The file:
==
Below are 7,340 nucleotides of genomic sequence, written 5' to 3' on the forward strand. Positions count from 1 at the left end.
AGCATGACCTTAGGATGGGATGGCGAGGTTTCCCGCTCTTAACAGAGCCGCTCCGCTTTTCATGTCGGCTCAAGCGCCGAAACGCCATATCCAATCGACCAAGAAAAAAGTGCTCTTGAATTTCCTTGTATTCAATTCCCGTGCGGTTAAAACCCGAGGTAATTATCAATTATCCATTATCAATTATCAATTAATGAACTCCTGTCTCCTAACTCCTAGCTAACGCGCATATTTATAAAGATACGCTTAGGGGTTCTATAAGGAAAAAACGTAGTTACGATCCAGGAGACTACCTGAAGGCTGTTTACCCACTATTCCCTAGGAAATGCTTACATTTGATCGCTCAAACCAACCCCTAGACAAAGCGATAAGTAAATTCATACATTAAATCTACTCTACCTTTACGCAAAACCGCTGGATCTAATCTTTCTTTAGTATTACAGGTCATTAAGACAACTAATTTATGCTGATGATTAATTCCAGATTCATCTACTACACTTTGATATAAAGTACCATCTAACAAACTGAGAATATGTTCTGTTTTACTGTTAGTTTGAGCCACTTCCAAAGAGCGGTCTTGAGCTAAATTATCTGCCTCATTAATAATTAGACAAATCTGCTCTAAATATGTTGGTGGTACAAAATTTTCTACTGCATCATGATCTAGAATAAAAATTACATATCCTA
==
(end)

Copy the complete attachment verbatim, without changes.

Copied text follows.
Below are 7,340 nucleotides of genomic sequence, written 5' to 3' on the forward strand. Positions count from 1 at the left end.
AGCATGACCTTAGGATGGGATGGCGAGGTTTCCCGCTCTTAACAGAGCCGCTCCGCTTTTCATGTCGGCTCAAGCGCCGAAACGCCATATCCAATCGACCAAGAAAAAAGTGCTCTTGAATTTCCTTGTATTCAATTCCCGTGCGGTTAAAACCCGAGGTAATTATCAATTATCCATTATCAATTATCAATTAATGAACTCCTGTCTCCTAACTCCTAGCTAACGCGCATATTTATAAAGATACGCTTAGGGGTTCTATAAGGAAAAAACGTAGTTACGATCCAGGAGACTACCTGAAGGCTGTTTACCCACTATTCCCTAGGAAATGCTTACATTTGATCGCTCAAACCAACCCCTAGACAAAGCGATAAGTAAATTCATACATTAAATCTACTCTACCTTTACGCAAAACCGCTGGATCTAATCTTTCTTTAGTATTACAGGTCATTAAGACAACTAATTTATGCTGATGATTAATTCCAGATTCATCTACTACACTTTGATATAAAGTACCATCTAACAAACTGAGAATATGTTCTGTTTTACTGTTAGTTTGAGCCACTTCCAAAGAGCGGTCTTGAGCTAAATTATCTGCCTCATTAATAATTAGACAAATCTGCTCTAAATATGTTGGTGGTACAAAATTTTCTACTGCATCATGATCTAGAATAAAAATTACATATCCTA